Vanita Gupta, President and CEO of the Leadership Conference on Civil and Human Rights, told Mother Jones that the pandemic “could likely be weaponized in the hands of those that already had the intent to suppress the vote. There are a lot more challenges now to conducting elections. There’s a lot more potential for mischief.” 

She notes that the “silver lining” of Wisconsin “was that it raised the alarm for folks who weren’t necessarily focusing on the elections and democracy component of COVID-19. It certainly awakened local and state officials – they don’t want those same Wisconsin photos on their watch.” 

The list of steps states must take if they want to run clean, efficient elections in November is long – states must expand voter registration to pick up demand created by shuttered DMVs, where people most often register. They must increase capacity for mail-in balloting, and, for those voting in person, they must operate a sufficient number of early voting locations as well as day-of voting locations. They must hire enough poll workers, give them protective equipment, buy new tallying machines for mail-in ballots, and cover increased postage costs (it has been noted that requiring voters to provide postage is a form of a poll tax – voting is supposed to be free). 

Congress already has allocated $400 million toward these measures, but Gupta calls this sum “woefully inadequate.” The House-passed HEROES Act, a bill providing more relief from the pandemic’s multiple impacts, includes another $3.6 billion to help state and local election officials manage safe elections with more mail-in voting. But the bill is stalled in the Senate.

Michael Waldman, President of the Brennan Center for Justice, calls House passage of the $3.6 billion a good first step. “Federal funding for safe elections can make sure we avoid a democracy crisis in November,” he said in a statement. “This bill provides the key resources to run safe elections. State and local governments urgently need the money to protect voters and implement needed change.” 

COVID-19 and Nov. 3, 2020: a colossal disaster in the making?

But the fact that the funding is tied up in the Senate does not bode well. “Time matters,” Waldman said. “Officials can’t just walk into a Staples in November and pick up the necessary equipment. They face ordering and purchasing deadlines that started [in May]. The Senate must move fast to get funding to state election officials. The vote can’t wait.”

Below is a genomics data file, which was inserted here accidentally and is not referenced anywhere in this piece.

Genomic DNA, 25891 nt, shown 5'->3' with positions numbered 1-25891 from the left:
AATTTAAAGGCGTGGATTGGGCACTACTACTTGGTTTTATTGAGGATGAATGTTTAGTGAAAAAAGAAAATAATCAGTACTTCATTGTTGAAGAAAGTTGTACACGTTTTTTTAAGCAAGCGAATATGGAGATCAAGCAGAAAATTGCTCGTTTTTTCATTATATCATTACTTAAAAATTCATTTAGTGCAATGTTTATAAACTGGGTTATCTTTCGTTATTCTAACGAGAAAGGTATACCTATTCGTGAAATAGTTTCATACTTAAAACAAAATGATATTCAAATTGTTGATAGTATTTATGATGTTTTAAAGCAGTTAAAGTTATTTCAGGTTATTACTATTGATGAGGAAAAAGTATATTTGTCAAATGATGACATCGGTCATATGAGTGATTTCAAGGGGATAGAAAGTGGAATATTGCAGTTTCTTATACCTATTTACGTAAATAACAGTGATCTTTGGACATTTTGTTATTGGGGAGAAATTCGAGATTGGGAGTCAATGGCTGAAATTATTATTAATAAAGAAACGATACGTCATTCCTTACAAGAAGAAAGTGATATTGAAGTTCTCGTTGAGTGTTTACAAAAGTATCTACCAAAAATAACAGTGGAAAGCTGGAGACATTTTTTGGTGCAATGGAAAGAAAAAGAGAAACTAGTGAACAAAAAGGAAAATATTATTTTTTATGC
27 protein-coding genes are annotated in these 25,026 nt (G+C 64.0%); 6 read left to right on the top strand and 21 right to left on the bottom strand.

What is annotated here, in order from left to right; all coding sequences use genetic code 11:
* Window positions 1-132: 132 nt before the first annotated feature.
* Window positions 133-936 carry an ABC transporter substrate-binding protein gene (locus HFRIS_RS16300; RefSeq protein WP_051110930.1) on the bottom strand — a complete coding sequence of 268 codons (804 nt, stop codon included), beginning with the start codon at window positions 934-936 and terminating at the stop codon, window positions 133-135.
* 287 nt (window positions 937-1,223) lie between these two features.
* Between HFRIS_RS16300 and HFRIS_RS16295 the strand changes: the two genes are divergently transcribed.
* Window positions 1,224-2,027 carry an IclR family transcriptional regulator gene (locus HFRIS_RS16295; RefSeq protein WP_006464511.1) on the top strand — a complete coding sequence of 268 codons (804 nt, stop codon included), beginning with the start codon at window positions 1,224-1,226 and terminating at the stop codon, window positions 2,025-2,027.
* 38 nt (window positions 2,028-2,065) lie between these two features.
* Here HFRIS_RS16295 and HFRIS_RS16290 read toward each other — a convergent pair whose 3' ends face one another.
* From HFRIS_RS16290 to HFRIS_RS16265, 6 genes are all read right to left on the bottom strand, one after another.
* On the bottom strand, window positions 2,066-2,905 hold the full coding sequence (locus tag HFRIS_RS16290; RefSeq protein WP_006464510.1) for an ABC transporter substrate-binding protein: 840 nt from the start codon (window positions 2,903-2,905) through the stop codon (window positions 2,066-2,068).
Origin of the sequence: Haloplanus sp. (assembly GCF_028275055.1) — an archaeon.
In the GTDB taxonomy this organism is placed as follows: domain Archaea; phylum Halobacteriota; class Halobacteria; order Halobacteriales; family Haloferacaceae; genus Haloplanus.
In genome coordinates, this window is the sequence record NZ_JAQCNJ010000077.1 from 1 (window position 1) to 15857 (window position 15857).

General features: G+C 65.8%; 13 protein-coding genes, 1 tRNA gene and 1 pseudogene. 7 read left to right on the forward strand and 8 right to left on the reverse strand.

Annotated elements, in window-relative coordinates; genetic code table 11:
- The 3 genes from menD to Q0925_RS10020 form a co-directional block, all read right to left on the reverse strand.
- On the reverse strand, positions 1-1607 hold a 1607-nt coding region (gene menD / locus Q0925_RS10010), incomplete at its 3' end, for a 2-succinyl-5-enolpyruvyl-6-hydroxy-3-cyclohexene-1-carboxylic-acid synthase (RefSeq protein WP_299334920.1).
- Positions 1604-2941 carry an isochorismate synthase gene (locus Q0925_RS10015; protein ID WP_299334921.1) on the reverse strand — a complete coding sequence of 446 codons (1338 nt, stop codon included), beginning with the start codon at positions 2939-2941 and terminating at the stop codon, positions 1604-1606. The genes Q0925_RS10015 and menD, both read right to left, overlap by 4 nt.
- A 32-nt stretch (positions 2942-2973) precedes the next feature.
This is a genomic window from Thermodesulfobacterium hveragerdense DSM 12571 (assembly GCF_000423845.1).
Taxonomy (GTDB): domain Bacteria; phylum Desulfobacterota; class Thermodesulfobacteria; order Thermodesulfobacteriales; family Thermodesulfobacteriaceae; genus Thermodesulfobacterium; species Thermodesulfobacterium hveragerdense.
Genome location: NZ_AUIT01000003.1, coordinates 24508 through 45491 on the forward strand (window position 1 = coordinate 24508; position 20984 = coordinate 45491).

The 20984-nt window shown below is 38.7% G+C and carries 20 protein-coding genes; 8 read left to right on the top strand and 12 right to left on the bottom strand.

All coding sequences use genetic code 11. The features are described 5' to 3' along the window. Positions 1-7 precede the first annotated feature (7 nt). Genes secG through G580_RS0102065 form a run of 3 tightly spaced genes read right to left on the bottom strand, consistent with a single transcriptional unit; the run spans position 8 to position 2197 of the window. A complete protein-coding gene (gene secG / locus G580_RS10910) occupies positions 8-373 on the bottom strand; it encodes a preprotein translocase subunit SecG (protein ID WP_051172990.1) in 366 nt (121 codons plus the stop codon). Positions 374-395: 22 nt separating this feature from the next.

Even before the coronavirus pandemic began, a number of organizations already were hard at work, helping to ensure the integrity of the November elections. These include, just to name a few, the State Infrastructure FundRock the VoteThe Brennan Center for Justice, Fair Elections CenterCampaign Legal Center and the League of Women Voters Education Fund. 

There is also much that states and individuals can do. States that are interested in conducting fair elections should already be deep into planning how they will provide sufficient mail-in ballots and safe voting places. In states that are not making adequate plans, it is incumbent upon fair-minded political parties, campaigns and individuals to “flood the zone” — ramp up massive voter education drives so that everyone knows deadlines and rules involving mail-in ballots; carefully monitor polling places so that no one is denied the right to vote; and be ever vigilant regarding unscrupulous efforts to disenfranchise voters through trickery and deception. 

What happens if these things don’t happen? Well, come Nov. 3, 2020, we will hear more stories like that of Patricia Wertman, 75 years old and living in an assisted-living facility in D.C., where she is under strict quarantine. 

Wertman told the Post she requested a mail-in ballot and received confirmation of her request on May 5. But, like tens of thousands of D.C. residents (including the author of this blog post), the ballot never arrived. When she contacted election officials for guidance, they advised her to vote in person. Her response? “Not possible.” 

Wertman’s disenfranchisement was especially upsetting because she has had a near-perfect voting record for more than half a century. “I consider it a moral and civic duty to vote,” she said. “I was/am infuriated by this.” 

Individuals, nonprofit groups, local and state officials, Congress, and fair-minded political parties and candidates can work to ensure integrity on Nov. 3, 2020. But every moment we wait, opportunities are lost. 

Just ask Patricia Wertman.